A Conversation with PolicyGenius' CEO Jennifer Fitzgerald

Jennifer Fitzgerald, CEO of Policy Genius

Jennifer Fitzgerald, CEO of Policy Genius

In a handful of years, PolicyGenius has gone from being an idea in the minds of two ex-McKinsey & Company consultants to one of the nation’s leading insurtech companies. One reason is that the company established a dominant content marketing presence with younger insurance customers before incumbents saw the potential market opportunity. However, the key to the company’s traction extends beyond a simple first mover advantage. Co-founders Jennifer Fitzgerald and Francois de Lame recognized the power of creating an insurance marketplace that would allow consumers to choose between the trade-offs that often accompany insurance policies. Building that marketplace hasn’t been easy, but thanks to the grit of its team led by Fitzgerald, PolicyGenius is now well positioned to deepen its moat and potentially extend its business into new areas over the next few years. The FR’s Gregg Schoenberg recently met with Fitzgerald to talk about her company’s journey, the state of insurtech today and where PolicyGenius may go next.

The Financial Revolutionist:

Great to see you Jennifer. Starting out, you sought to engage with self-directed consumers online, because as an ex-McKinsey consultant, you looked around and said, "My clients just don't get it." Is that a fair assessment?

Jennifer Fitzgerald: That's a fair assessment, Gregg.

FR: PolicyGenius has gained a significant amount of momentum since you made that initial diagnosis. What are the metrics you're most proud of?

JF: One is our online search results. It’s a very powerful channel, and it requires a strong and unwavering belief in high-quality content.

FR: And you can’t just snap your fingers and make it happen.

JF: That’s right. We track how many pages per ranking we're on the first page for and which verticals we're starting to pick up steam in. And yes, it's not something that you can just turn on overnight with success.

FR: Do you have a digital marketing ninja whose name you won’t reveal behind the company’s online search success?

JF: No, that was my co-founder. That was all Francois. He had a belief in the power of content and content marketing, particularly for insurance, because it's such a considered purchase and a complicated area.

FR: And people do some reading before making a purchase.

Nobody was paying attention to content marketing or organic search. They were all just buying AdWords on Google.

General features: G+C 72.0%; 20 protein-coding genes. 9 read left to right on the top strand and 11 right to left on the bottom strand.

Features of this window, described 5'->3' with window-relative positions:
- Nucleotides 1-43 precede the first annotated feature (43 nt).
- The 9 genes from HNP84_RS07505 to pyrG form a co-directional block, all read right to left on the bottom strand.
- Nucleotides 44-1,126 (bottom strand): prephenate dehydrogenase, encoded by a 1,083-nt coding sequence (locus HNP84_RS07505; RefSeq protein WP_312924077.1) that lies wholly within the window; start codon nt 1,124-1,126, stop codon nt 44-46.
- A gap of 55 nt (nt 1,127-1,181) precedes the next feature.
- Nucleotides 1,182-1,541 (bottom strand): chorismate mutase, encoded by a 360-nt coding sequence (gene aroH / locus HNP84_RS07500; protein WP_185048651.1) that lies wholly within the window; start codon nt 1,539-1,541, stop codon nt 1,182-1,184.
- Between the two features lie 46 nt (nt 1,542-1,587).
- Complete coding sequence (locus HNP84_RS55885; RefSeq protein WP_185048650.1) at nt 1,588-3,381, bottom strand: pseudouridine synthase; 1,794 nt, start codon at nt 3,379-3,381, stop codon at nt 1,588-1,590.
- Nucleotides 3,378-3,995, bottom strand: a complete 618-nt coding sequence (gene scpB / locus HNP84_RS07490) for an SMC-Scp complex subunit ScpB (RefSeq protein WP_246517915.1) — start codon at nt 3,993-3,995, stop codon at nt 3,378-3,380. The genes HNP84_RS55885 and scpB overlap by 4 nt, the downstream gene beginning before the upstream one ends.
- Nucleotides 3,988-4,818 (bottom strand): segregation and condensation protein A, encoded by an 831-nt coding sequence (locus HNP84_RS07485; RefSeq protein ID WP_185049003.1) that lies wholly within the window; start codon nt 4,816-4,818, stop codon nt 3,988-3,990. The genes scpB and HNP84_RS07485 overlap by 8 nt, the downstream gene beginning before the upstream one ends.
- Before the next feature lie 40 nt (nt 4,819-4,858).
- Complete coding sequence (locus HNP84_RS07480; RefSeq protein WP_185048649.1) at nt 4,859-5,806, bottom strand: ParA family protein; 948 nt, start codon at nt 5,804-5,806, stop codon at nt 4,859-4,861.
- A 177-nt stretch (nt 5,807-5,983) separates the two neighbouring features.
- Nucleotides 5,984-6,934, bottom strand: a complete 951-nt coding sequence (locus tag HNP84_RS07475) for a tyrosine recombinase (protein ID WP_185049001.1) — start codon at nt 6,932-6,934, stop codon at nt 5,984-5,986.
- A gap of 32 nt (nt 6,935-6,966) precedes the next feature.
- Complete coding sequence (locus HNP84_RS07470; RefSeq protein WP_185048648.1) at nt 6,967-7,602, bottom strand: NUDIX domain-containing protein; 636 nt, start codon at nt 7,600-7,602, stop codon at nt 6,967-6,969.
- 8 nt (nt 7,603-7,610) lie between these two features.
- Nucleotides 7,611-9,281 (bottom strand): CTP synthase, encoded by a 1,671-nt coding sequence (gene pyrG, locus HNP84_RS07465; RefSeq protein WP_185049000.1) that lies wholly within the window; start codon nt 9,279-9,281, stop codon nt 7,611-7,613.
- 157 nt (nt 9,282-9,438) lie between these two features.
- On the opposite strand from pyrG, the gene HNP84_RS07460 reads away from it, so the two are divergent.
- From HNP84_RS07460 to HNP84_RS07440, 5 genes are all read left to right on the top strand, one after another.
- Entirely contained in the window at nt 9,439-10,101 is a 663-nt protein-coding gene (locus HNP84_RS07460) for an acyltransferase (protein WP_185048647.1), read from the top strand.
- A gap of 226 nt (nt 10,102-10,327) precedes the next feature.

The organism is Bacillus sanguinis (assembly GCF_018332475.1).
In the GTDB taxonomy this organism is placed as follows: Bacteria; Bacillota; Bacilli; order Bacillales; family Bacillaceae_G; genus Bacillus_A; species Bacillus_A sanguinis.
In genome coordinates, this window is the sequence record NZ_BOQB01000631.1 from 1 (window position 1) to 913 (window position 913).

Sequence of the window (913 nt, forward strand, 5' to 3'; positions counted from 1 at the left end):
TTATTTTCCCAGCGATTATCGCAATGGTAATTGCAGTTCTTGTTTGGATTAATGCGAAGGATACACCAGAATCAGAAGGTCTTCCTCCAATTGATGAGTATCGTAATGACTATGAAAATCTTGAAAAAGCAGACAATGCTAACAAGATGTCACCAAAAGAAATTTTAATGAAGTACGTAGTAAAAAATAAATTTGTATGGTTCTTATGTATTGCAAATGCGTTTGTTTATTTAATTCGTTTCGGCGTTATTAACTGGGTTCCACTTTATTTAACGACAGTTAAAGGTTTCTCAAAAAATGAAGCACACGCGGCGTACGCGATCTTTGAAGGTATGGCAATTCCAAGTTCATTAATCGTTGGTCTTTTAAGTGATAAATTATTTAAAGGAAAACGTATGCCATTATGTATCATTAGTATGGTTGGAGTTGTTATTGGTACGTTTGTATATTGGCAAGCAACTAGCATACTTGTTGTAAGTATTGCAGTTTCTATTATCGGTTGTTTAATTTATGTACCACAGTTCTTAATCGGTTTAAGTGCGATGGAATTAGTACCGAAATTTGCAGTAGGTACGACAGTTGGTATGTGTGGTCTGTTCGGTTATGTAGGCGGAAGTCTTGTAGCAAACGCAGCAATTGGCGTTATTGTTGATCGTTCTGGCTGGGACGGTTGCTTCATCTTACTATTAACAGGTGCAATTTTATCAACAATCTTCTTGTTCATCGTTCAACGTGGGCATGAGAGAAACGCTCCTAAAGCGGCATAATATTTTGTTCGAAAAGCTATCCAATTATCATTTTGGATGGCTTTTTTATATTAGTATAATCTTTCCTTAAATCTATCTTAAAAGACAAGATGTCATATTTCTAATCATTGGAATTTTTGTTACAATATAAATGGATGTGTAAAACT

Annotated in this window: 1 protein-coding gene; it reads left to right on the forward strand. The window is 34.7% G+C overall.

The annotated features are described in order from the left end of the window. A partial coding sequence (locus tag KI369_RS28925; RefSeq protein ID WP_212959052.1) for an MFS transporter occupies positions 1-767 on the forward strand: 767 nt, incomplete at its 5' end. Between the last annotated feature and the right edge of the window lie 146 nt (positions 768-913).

JF: Yes, absolutely. Also, the industry had left its flank open. Nobody was paying attention to content marketing or organic search. They were all just buying AdWords on Google. We saw an opportunity to own that white space. That was all Francois' hypothesis and execution.

FR: Are there any metrics you can share to provide a sense of how big PolicyGenius has become today?

JF: We grow our visitors and our traffic 10% month over month and are serving tens of thousands of people every month.

FR: Okay, so tens of thousands. Is it fair to say that of all the insurance markets you serve, life insurance is your number one vertical?

JF: Yes, absolutely.

FR: What's the number two vertical?

JF: Disability.

FR: You know that PolicyGenius has been called the "Kayak for insurance." I'm aware that you don't necessarily like that characterization, though. Could you explain why?

JF: I think it oversimplifies what we actually do and what we’ve built. It also glosses over the complexity of the consumer's journey. If you think about Kayak, it’s aggregation of flights and real-time prices. You don't need to do decision support because consumers know exactly how to shop for a flight. They just need to go from A to B as quickly and as cheaply as possible.

FR: And your point is that when it comes to insurance, it’s far more complicated.

JF: Yes. That is not even remotely close to an insurance journey. People don't shop often for insurance and don't know how to shop for it. Plus, there’s no quick and fast rule for how to pick the right policy. On our side, in addition to the aggregation, we have to think about the consumer’s starting point and how much decision support they need to get from A to B. And getting to B is not even the end of it, because they have to feel comfortable about their purchase and confident that they understand what's in their policy.